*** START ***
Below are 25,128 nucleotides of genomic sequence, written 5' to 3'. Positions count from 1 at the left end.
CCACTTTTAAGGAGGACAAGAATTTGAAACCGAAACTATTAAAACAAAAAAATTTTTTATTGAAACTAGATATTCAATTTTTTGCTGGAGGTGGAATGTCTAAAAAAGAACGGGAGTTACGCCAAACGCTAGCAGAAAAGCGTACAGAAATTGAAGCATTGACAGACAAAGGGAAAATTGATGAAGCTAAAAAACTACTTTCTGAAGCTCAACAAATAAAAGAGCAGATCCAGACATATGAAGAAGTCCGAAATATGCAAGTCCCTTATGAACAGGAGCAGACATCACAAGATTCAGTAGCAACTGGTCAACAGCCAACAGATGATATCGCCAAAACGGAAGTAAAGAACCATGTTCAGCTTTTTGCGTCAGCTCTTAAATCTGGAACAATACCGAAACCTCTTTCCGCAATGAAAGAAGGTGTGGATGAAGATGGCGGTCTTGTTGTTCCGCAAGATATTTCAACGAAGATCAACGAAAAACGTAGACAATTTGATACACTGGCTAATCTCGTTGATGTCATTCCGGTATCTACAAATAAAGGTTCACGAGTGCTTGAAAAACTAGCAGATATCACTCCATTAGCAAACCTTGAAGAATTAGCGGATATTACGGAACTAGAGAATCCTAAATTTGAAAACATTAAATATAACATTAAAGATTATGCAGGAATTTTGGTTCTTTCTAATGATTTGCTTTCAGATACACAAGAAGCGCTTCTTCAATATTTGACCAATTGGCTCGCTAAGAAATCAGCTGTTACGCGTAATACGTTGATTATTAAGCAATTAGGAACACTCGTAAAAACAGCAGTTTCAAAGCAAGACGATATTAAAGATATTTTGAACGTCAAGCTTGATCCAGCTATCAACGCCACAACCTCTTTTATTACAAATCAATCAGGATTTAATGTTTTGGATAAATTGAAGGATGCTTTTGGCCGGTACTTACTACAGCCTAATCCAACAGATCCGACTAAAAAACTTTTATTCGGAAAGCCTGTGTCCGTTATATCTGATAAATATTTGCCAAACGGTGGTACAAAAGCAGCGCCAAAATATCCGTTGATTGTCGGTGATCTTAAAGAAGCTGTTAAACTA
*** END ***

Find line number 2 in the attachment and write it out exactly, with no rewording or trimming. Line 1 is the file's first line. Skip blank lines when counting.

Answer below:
CCACTTTTAAGGAGGACAAGAATTTGAAACCGAAACTATTAAAACAAAAAAATTTTTTATTGAAACTAGATATTCAATTTTTTGCTGGAGGTGGAATGTCTAAAAAAGAACGGGAGTTACGCCAAACGCTAGCAGAAAAGCGTACAGAAATTGAAGCATTGACAGACAAAGGGAAAATTGATGAAGCTAAAAAACTACTTTCTGAAGCTCAACAAATAAAAGAGCAGATCCAGACATATGAAGAAGTCCGAAATATGCAAGTCCCTTATGAACAGGAGCAGACATCACAAGATTCAGTAGCAACTGGTCAACAGCCAACAGATGATATCGCCAAAACGGAAGTAAAGAACCATGTTCAGCTTTTTGCGTCAGCTCTTAAATCTGGAACAATACCGAAACCTCTTTCCGCAATGAAAGAAGGTGTGGATGAAGATGGCGGTCTTGTTGTTCCGCAAGATATTTCAACGAAGATCAACGAAAAACGTAGACAATTTGATACACTGGCTAATCTCGTTGATGTCATTCCGGTATCTACAAATAAAGGTTCACGAGTGCTTGAAAAACTAGCAGATATCACTCCATTAGCAAACCTTGAAGAATTAGCGGATATTACGGAACTAGAGAATCCTAAATTTGAAAACATTAAATATAACATTAAAGATTATGCAGGAATTTTGGTTCTTTCTAATGATTTGCTTTCAGATACACAAGAAGCGCTTCTTCAATATTTGACCAATTGGCTCGCTAAGAAATCAGCTGTTACGCGTAATACGTTGATTATTAAGCAATTAGGAACACTCGTAAAAACAGCAGTTTCAAAGCAAGACGATATTAAAGATATTTTGAACGTCAAGCTTGATCCAGCTATCAACGCCACAACCTCTTTTATTACAAATCAATCAGGATTTAATGTTTTGGATAAATTGAAGGATGCTTTTGGCCGGTACTTACTACAGCCTAATCCAACAGATCCGACTAAAAAACTTTTATTCGGAAAGCCTGTGTCCGTTATATCTGATAAATATTTGCCAAACGGTGGTACAAAAGCAGCGCCAAAATATCCGTTGATTGTCGGTGATCTTAAAGAAGCTGTTAAACTA